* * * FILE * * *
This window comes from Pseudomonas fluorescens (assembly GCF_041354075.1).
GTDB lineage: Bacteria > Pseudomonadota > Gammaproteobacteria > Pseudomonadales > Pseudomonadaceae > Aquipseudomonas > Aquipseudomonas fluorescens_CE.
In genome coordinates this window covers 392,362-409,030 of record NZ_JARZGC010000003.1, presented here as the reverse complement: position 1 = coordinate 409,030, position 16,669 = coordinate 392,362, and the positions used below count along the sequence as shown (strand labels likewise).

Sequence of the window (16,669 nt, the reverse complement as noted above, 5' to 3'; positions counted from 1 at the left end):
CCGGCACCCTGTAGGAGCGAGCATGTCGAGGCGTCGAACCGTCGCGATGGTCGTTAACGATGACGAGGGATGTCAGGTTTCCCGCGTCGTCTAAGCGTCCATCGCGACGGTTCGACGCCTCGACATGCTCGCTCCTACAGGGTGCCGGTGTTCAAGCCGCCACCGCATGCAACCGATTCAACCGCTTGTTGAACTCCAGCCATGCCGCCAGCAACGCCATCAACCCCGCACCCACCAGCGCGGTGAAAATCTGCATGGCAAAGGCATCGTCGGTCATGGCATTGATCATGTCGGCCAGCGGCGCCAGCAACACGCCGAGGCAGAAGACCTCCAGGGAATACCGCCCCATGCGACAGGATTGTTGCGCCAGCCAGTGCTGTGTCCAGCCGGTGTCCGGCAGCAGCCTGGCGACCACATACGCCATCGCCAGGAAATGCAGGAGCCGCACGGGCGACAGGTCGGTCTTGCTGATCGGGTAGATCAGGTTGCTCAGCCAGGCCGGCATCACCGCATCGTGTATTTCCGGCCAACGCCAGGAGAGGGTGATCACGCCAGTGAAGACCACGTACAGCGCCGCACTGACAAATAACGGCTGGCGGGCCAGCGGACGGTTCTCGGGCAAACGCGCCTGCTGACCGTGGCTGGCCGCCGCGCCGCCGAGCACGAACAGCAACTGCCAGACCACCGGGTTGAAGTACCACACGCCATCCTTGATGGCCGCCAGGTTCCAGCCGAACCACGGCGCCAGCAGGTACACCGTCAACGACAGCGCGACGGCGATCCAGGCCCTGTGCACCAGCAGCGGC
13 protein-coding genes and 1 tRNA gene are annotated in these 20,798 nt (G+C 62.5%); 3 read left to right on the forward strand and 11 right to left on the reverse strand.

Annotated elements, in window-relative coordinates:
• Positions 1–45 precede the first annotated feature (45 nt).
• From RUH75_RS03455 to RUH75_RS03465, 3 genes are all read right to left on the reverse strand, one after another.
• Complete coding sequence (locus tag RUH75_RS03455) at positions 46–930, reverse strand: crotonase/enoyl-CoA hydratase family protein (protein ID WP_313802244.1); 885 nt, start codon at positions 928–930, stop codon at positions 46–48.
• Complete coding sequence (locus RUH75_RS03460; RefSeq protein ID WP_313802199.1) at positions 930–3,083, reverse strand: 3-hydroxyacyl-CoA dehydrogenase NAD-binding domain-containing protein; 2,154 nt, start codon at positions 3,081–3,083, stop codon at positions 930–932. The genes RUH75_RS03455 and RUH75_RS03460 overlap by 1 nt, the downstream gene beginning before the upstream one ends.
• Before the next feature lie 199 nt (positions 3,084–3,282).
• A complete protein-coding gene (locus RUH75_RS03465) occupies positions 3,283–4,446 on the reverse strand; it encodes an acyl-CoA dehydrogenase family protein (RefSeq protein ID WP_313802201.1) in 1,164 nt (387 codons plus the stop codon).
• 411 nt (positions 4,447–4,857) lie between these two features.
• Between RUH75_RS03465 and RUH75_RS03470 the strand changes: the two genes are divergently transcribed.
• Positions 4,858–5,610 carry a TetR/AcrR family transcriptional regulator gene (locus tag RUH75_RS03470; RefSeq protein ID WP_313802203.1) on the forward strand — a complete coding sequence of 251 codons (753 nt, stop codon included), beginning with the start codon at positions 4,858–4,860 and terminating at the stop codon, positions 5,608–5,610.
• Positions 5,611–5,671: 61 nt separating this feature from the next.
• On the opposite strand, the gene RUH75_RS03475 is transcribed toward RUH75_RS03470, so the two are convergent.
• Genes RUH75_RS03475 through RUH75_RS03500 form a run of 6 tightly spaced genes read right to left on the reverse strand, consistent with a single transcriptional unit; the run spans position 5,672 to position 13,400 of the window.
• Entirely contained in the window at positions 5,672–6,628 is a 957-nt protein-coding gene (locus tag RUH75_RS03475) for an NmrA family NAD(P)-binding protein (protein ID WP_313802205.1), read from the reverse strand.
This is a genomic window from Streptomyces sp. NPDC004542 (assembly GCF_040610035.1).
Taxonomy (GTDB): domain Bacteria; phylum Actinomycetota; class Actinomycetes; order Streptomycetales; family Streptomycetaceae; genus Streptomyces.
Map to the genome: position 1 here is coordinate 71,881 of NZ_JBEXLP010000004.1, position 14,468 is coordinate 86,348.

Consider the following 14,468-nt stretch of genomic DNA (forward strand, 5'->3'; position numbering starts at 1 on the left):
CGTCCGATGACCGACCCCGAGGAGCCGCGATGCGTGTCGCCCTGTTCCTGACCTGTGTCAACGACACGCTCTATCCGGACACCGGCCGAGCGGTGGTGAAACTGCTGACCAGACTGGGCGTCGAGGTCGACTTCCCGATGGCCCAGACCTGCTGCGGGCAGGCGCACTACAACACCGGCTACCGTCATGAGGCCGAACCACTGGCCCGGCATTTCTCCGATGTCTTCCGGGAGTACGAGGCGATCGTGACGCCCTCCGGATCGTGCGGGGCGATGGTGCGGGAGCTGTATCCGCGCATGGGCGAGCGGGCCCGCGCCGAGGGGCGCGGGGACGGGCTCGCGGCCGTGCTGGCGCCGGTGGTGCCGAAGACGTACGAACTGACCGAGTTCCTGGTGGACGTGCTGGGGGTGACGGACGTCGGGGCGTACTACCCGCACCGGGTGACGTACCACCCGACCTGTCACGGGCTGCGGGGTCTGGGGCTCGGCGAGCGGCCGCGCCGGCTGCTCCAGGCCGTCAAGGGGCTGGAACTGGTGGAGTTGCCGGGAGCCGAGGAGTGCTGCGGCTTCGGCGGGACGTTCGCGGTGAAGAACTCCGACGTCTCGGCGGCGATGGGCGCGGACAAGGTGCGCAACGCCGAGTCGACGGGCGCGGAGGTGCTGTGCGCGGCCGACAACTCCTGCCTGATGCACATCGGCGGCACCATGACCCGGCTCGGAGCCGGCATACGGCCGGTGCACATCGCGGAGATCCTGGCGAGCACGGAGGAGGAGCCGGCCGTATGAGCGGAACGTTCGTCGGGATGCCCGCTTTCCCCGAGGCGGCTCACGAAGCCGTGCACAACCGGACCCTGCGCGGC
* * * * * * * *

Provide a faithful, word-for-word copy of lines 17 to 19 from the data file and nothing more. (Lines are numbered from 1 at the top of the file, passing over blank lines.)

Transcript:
• Positions 5,611–5,671: 61 nt separating this feature from the next.
• On the opposite strand, the gene RUH75_RS03475 is transcribed toward RUH75_RS03470, so the two are convergent.
• Genes RUH75_RS03475 through RUH75_RS03500 form a run of 6 tightly spaced genes read right to left on the reverse strand, consistent with a single transcriptional unit; the run spans position 5,672 to position 13,400 of the window.